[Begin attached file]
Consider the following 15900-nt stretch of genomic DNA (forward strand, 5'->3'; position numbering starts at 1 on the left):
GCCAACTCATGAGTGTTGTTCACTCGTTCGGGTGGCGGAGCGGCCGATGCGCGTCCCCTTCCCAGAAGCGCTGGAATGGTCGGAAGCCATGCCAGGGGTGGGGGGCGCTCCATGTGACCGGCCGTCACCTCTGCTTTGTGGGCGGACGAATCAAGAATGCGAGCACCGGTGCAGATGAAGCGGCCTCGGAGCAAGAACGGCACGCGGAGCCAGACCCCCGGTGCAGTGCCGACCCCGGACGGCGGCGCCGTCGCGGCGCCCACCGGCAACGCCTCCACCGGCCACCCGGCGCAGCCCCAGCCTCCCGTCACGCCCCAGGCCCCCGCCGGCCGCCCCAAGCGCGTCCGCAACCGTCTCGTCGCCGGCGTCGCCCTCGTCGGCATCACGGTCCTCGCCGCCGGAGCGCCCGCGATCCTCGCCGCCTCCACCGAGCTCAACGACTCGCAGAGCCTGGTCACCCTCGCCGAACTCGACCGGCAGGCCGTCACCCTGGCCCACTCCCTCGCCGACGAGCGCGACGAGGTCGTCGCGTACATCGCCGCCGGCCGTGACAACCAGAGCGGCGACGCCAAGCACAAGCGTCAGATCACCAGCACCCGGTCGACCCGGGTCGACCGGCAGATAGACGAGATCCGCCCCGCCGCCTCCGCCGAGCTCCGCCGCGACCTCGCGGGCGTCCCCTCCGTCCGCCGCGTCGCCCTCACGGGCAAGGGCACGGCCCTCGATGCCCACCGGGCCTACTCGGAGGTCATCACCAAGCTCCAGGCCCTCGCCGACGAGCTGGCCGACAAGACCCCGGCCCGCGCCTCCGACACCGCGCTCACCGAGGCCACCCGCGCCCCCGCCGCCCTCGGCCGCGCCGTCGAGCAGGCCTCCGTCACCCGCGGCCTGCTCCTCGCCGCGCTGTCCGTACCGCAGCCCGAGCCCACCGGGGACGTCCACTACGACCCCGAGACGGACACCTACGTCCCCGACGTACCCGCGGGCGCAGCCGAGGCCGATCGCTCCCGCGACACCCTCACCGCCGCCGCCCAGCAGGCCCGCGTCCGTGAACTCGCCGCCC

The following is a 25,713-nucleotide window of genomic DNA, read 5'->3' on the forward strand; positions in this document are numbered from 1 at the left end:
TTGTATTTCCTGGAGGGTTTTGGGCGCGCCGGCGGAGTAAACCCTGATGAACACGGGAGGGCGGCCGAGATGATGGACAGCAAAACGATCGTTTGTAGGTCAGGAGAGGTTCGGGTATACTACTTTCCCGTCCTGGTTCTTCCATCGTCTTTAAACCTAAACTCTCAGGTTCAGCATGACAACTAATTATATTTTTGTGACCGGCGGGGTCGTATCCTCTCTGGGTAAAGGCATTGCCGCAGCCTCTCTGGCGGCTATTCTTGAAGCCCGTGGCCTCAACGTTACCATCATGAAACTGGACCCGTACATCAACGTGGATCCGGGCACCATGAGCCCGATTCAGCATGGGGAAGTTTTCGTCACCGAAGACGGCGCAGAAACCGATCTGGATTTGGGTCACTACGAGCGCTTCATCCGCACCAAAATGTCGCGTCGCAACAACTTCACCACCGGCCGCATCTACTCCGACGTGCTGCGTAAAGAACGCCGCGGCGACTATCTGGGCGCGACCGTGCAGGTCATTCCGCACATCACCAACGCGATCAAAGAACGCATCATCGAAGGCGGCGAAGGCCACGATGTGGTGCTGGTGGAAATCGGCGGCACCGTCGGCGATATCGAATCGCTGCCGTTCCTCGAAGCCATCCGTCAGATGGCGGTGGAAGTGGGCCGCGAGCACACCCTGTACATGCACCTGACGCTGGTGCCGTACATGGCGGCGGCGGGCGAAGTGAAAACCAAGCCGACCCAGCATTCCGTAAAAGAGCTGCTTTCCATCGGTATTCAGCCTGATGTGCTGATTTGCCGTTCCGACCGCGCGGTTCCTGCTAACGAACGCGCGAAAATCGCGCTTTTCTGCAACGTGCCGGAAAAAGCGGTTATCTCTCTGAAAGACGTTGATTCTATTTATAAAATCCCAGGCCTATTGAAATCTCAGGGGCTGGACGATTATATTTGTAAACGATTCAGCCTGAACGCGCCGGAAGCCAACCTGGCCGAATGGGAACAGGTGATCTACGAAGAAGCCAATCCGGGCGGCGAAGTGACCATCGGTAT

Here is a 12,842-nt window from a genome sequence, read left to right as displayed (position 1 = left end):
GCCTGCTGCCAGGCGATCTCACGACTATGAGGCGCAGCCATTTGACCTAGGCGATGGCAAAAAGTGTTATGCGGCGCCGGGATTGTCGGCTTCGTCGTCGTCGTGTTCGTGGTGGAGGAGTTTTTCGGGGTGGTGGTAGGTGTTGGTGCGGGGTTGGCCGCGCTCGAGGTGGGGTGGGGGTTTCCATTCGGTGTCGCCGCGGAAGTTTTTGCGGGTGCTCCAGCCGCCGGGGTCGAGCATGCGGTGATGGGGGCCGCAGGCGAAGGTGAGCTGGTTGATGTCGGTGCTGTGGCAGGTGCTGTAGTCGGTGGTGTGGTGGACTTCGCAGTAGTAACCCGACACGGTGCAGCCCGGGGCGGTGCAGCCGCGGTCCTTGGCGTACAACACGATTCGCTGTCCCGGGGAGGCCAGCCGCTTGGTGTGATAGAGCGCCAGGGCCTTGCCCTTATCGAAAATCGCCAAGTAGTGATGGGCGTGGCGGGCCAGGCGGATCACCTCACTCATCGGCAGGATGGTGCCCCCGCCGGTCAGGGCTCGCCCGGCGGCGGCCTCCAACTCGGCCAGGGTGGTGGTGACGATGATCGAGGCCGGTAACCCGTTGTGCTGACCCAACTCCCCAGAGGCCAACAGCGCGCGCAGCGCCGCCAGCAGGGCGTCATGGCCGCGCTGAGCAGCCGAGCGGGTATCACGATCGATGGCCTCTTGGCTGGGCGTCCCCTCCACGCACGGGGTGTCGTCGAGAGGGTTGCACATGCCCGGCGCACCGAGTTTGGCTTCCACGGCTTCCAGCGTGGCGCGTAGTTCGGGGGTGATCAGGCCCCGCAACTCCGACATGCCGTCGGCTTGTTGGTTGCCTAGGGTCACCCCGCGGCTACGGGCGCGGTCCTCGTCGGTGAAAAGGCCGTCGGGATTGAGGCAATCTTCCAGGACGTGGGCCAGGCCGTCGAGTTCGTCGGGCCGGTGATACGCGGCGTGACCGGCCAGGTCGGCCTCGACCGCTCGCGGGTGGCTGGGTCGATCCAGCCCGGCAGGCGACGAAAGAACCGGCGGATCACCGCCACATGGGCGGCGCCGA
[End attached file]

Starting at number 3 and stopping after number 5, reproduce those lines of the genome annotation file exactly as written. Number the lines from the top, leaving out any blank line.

The following is a 25,713-nucleotide window of genomic DNA, read 5'->3' on the forward strand; positions in this document are numbered from 1 at the left end:
TTGTATTTCCTGGAGGGTTTTGGGCGCGCCGGCGGAGTAAACCCTGATGAACACGGGAGGGCGGCCGAGATGATGGACAGCAAAACGATCGTTTGTAGGTCAGGAGAGGTTCGGGTATACTACTTTCCCGTCCTGGTTCTTCCATCGTCTTTAAACCTAAACTCTCAGGTTCAGCATGACAACTAATTATATTTTTGTGACCGGCGGGGTCGTATCCTCTCTGGGTAAAGGCATTGCCGCAGCCTCTCTGGCGGCTATTCTTGAAGCCCGTGGCCTCAACGTTACCATCATGAAACTGGACCCGTACATCAACGTGGATCCGGGCACCATGAGCCCGATTCAGCATGGGGAAGTTTTCGTCACCGAAGACGGCGCAGAAACCGATCTGGATTTGGGTCACTACGAGCGCTTCATCCGCACCAAAATGTCGCGTCGCAACAACTTCACCACCGGCCGCATCTACTCCGACGTGCTGCGTAAAGAACGCCGCGGCGACTATCTGGGCGCGACCGTGCAGGTCATTCCGCACATCACCAACGCGATCAAAGAACGCATCATCGAAGGCGGCGAAGGCCACGATGTGGTGCTGGTGGAAATCGGCGGCACCGTCGGCGATATCGAATCGCTGCCGTTCCTCGAAGCCATCCGTCAGATGGCGGTGGAAGTGGGCCGCGAGCACACCCTGTACATGCACCTGACGCTGGTGCCGTACATGGCGGCGGCGGGCGAAGTGAAAACCAAGCCGACCCAGCATTCCGTAAAAGAGCTGCTTTCCATCGGTATTCAGCCTGATGTGCTGATTTGCCGTTCCGACCGCGCGGTTCCTGCTAACGAACGCGCGAAAATCGCGCTTTTCTGCAACGTGCCGGAAAAAGCGGTTATCTCTCTGAAAGACGTTGATTCTATTTATAAAATCCCAGGCCTATTGAAATCTCAGGGGCTGGACGATTATATTTGTAAACGATTCAGCCTGAACGCGCCGGAAGCCAACCTGGCCGAATGGGAACAGGTGATCTACGAAGAAGCCAATCCGGGCGGCGAAGTGACCATCGGTAT

Here is a 12,842-nt window from a genome sequence, read left to right as displayed (position 1 = left end):